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I came across this Close Votes review and couldn't work out what to do with it. On the one hand, asking for a summary of a specific book is perfectly answerable and not likely to lead to ridiculously long or many different answers. So I haven't VTCed, but something about it just feels ... off. Maybe it's just that it's not an "expert-level" question and doesn't need any deep analysis to be answered well, but of course that's not enough to make a question close-worthy. I don't believe we have any existing policy on this kind of question, so let's try to make one!

Should questions asking for a synopsis of a particular book be on-topic?

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I'm not a big fan of these questions. One reason why I'm not a big fan is I don't really think they meet the requirements for good subjective questions. Our subjective questions, such as "what is the meaning of x", work because answers back their claims up: while there are multiple correct answers, what we are (or should be) judging when we vote on answers is the argument the answers provide about why their conclusions are correct. I don't think the same can be said for these "what is a good summary" questions: two people can provide a summary, but a summary, on its own, does not contain an argument about why the summary is correct, so there isn't really an objective way to differentiate between the summaries; people will be just be voting for the summary they like best. In that sense, these questions are very similar to recommendation questions, which we've closed, because they caused so much trouble the last time people tried to make a Stack Exchange site about literature.

To elaborate, here's a hypothetical question: "Summarize The Fellowship of the Ring". Here's one summary:

Twelve friends set out on a journey to defeat an evil ruler, Sauron. Along the way, a member of their party is lost to a fearsome demon. At the end, the remaining friends realize that their goals do not align, and split off into different directions.

How do you evaluate this summary? First, you need to decide whether it has enough detail. Let's say that the question asked for a three sentence summary, and that the summary has enough detail. Then, you need to decide what points are important enough to include in a summary. Perhaps, looking at the summary, you dislike it because it doesn't even mention the ring; there's a very good argument that the ring is the main character of the novel. So you complain about the summary in a comment, and someone responds that, on the contrary, novels are about people and it seems silly to mention some object. And now you've gotten into a debate in the comments. But the thing about the debate is that both sides are equally right. And if there's one thing we know about these subjective debates, it's that they only work when both sides are willing to back up their claims. But comments aren't a good place to back up claims, they're short and hard to see. So include an argument supporting your summary in your answer. But now you're answer is less about providing a summary, and much more of an answer to the related question: what are the most important points in a novel. The take away here is that the question isn't a good subjective question, because it's designed in a way that encourages people to just plop a summary.

Besides, these questions aren't even good or well researched questions: it would be pretty easy to spam the site with a lot of "Give a summary of book x" questions. So in my mind they should be downvoted, even if they aren't closed, because there's no effort involved in asking for a summary.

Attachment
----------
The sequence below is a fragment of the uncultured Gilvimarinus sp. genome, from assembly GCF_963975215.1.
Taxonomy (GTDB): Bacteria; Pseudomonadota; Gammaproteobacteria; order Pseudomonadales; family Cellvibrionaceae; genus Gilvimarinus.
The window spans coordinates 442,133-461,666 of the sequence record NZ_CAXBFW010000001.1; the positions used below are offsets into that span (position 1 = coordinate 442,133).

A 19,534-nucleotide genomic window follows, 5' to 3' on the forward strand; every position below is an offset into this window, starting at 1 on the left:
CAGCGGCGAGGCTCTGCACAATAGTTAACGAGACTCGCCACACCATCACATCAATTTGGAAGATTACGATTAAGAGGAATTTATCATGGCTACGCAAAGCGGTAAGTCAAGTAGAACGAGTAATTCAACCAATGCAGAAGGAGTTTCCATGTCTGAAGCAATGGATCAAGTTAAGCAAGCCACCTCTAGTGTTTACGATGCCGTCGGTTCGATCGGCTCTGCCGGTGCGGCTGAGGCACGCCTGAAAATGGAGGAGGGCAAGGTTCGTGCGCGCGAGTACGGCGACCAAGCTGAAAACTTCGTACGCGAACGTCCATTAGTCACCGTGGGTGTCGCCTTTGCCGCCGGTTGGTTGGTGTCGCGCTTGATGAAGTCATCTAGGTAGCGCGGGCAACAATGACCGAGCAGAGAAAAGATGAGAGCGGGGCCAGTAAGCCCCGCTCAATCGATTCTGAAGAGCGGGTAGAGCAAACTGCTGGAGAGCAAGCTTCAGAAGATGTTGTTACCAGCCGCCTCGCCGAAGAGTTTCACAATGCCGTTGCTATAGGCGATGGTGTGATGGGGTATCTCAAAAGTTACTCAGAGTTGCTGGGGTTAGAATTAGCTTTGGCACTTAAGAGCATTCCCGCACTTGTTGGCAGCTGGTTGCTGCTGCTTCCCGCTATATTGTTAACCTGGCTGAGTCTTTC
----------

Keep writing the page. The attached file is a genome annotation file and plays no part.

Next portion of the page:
If people think there's a chance that these questions might add value, I'm willing to give them a shot and leave them open (until they start causing problems). But I'm pretty convinced that these will fail for the same reason recommendation questions will fail: they're low quality, easy to spam the site with, and don't really meet the criteria of a good subjective question. My recommendation is to close these questions.

Further reading: Good Subjective, Bad Subjective

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    If you're going to downvote this answer, it would be great if you could write a different answer laying out your position on these questions. We can not come to a consensus about anything if people do not state the reasons behind their positions.
    – user111
    Sep 16 '17 at 14:14
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    @yannis well, in my mind what the central points of a novel are is a subjective question; people can disagree. It perhaps is productive to have a discussion about what the central points are, with people using evidence and arguments to support their position. But when you just post a summary, you aren't posting the evidence/arguments, you're just posting the conclusion.
    – user111
    Sep 16 '17 at 14:46
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    @yannis I'm not saying that subjective questions are off-topic, I'm saying that subjective questions should be closed when they are asked in a way that leads people to post their opinions without backing their opinions up.
    – user111
    Sep 16 '17 at 14:49
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    @yannis questions such as "provide a summary for x" lead people to... post an answer with a summary. But a summary is not an argument, a summary by itself is not a sufficient explanation of why it's a good summary. Back it up means explaining why you are correct. A summary, standing alone, is not an explanation of why that summary is correct.
    – user111
    Sep 16 '17 at 15:35

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